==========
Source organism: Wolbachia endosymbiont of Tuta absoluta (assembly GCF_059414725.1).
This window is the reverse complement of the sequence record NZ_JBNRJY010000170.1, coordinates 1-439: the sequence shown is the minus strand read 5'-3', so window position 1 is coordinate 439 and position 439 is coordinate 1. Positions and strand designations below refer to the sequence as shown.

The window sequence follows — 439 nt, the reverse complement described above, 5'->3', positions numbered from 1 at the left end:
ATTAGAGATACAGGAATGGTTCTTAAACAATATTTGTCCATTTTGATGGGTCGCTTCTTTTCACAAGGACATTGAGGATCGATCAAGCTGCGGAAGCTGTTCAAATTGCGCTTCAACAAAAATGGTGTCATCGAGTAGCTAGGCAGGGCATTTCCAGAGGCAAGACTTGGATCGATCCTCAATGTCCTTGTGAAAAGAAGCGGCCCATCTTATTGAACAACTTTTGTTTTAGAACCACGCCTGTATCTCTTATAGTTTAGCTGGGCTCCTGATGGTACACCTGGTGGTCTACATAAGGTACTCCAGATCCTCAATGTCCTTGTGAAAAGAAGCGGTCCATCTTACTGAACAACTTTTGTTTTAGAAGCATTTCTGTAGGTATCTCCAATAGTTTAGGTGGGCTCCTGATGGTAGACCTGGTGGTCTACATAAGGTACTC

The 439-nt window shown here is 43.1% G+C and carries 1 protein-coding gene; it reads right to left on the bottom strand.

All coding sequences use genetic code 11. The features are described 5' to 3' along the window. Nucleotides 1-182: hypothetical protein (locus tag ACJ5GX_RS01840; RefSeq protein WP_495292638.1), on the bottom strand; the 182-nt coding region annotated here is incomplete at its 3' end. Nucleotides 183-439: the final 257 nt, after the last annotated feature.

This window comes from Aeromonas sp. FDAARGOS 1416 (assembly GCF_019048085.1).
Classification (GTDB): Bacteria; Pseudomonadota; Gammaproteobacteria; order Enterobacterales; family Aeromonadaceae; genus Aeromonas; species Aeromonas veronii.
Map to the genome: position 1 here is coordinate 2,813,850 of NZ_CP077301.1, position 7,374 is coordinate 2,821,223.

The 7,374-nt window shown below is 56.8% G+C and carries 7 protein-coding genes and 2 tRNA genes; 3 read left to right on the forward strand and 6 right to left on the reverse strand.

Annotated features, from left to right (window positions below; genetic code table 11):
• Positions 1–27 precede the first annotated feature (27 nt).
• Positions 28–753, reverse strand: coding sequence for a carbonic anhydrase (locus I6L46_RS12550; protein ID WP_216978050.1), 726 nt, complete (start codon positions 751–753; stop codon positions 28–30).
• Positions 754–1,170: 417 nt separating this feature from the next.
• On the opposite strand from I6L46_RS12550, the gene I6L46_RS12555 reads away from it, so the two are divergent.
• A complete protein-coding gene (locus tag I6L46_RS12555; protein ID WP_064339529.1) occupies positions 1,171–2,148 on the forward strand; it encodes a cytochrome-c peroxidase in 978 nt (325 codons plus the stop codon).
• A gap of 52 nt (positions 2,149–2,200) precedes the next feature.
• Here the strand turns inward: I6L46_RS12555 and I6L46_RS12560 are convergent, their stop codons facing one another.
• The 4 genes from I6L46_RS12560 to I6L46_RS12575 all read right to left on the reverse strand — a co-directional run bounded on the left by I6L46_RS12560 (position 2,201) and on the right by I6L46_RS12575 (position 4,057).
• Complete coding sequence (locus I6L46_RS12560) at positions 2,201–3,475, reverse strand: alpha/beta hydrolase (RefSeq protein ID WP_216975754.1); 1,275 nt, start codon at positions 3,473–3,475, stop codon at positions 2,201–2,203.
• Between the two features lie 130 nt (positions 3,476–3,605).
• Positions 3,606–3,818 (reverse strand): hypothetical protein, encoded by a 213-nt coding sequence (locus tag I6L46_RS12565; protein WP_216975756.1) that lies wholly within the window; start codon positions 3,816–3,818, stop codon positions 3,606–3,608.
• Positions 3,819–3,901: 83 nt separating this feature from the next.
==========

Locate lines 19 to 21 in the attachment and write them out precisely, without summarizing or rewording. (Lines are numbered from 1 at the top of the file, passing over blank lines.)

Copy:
• The 4 genes from I6L46_RS12560 to I6L46_RS12575 all read right to left on the reverse strand — a co-directional run bounded on the left by I6L46_RS12560 (position 2,201) and on the right by I6L46_RS12575 (position 4,057).
• Complete coding sequence (locus I6L46_RS12560) at positions 2,201–3,475, reverse strand: alpha/beta hydrolase (RefSeq protein ID WP_216975754.1); 1,275 nt, start codon at positions 3,473–3,475, stop codon at positions 2,201–2,203.
• Between the two features lie 130 nt (positions 3,476–3,605).